To compare the sublingual microcirculation between healthy horses anesthetized for elective procedures and horses with colic anesthetized for abdominal surgery and to determine the effect of mean arterial blood pressure (MAP) on the microcirculation.
9 horses in the elective group and 8 horses in the colic group.
Sublingual microcirculation was assessed with sidestream dark field video microscopy. Videos were captured at 3 time points during anesthesia. Recorded microvasculature parameters were De Backer score (DBS), total density of perfused vessels (PVD) and small vessels (PVD-S), total proportion of perfused vessels (PPV) and small vessels (PPV-S), vascular flow index (MFI), and heterogeneity index (HI). Blood pressure during hypotensive (MAP < 60 mm Hg) and normotensive (MAP ≥ 60 mm Hg) episodes was also recorded.
During normotensive episodes, the elective group had significantly better PPV and PPV-S versus the colic group (median PPV, 76% vs 50%; median PPV-S, 73% vs 51%). In both groups, PPV decreased during anesthesia (elective group, −29%; colic group, −16%) but significantly improved in the elective group 15 minutes before the end of anesthesia (59%). During hypotensive episodes, PVD-S was better preserved in the colic group (11.1 vs 3.8 mm/mm2). No differences were identified for the microcirculatory parameters between normo- and hypotensive episodes in the colic group.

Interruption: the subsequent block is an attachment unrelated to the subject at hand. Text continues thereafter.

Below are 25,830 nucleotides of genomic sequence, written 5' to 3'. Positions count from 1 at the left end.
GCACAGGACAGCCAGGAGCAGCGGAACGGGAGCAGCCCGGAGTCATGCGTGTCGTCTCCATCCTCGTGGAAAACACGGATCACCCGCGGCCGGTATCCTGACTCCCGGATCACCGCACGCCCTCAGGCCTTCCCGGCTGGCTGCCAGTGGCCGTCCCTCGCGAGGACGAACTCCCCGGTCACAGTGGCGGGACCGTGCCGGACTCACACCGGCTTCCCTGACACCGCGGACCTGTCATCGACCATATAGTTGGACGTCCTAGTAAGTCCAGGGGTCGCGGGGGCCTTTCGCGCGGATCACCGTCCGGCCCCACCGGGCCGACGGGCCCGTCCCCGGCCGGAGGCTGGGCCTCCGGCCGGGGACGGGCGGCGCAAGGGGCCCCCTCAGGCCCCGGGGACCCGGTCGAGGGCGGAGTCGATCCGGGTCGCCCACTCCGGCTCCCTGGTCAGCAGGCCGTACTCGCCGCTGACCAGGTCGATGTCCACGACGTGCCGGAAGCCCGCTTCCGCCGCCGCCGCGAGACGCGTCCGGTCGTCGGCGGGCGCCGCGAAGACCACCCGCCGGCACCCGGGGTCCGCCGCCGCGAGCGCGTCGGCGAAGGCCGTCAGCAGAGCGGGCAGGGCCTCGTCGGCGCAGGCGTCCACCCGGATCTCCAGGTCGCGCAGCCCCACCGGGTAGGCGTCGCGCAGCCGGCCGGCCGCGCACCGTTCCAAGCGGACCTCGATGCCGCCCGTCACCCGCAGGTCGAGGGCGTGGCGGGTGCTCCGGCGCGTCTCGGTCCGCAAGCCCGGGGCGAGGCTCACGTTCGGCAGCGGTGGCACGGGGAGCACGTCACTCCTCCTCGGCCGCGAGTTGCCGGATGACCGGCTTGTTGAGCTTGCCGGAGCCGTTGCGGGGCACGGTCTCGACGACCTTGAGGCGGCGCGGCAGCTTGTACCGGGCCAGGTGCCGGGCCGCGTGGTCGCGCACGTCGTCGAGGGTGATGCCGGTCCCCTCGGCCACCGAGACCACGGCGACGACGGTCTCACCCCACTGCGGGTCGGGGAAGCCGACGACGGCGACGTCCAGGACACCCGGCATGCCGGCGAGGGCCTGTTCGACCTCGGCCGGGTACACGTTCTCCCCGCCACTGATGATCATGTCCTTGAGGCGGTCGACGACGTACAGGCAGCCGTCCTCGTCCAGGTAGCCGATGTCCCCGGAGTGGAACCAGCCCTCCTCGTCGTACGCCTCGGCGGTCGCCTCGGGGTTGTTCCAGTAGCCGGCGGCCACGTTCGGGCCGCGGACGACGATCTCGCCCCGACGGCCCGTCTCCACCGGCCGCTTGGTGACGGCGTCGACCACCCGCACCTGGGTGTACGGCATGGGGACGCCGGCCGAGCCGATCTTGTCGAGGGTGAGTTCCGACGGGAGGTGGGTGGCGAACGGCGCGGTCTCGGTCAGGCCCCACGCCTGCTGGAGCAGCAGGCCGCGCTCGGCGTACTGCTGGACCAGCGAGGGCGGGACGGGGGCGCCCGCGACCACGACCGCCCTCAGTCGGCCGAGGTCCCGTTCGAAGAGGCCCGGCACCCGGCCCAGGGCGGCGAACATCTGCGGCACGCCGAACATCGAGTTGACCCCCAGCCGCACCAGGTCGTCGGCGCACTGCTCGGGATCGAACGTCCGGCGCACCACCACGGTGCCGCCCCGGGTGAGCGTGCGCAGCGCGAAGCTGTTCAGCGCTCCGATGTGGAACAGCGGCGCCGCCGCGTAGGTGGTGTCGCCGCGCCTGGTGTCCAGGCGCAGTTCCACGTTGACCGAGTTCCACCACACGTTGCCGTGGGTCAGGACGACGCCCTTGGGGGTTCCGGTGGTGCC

CONCLUSIONS AND CLINICAL RELEVANCE
Sublingual microcirculation was better preserved in healthy horses anesthetized for elective procedures than in horses with colic anesthetized for abdominal surgery despite resuscitation maneuvers. Results indicated that the macrocirculation and microcirculation in critically ill horses may be independent.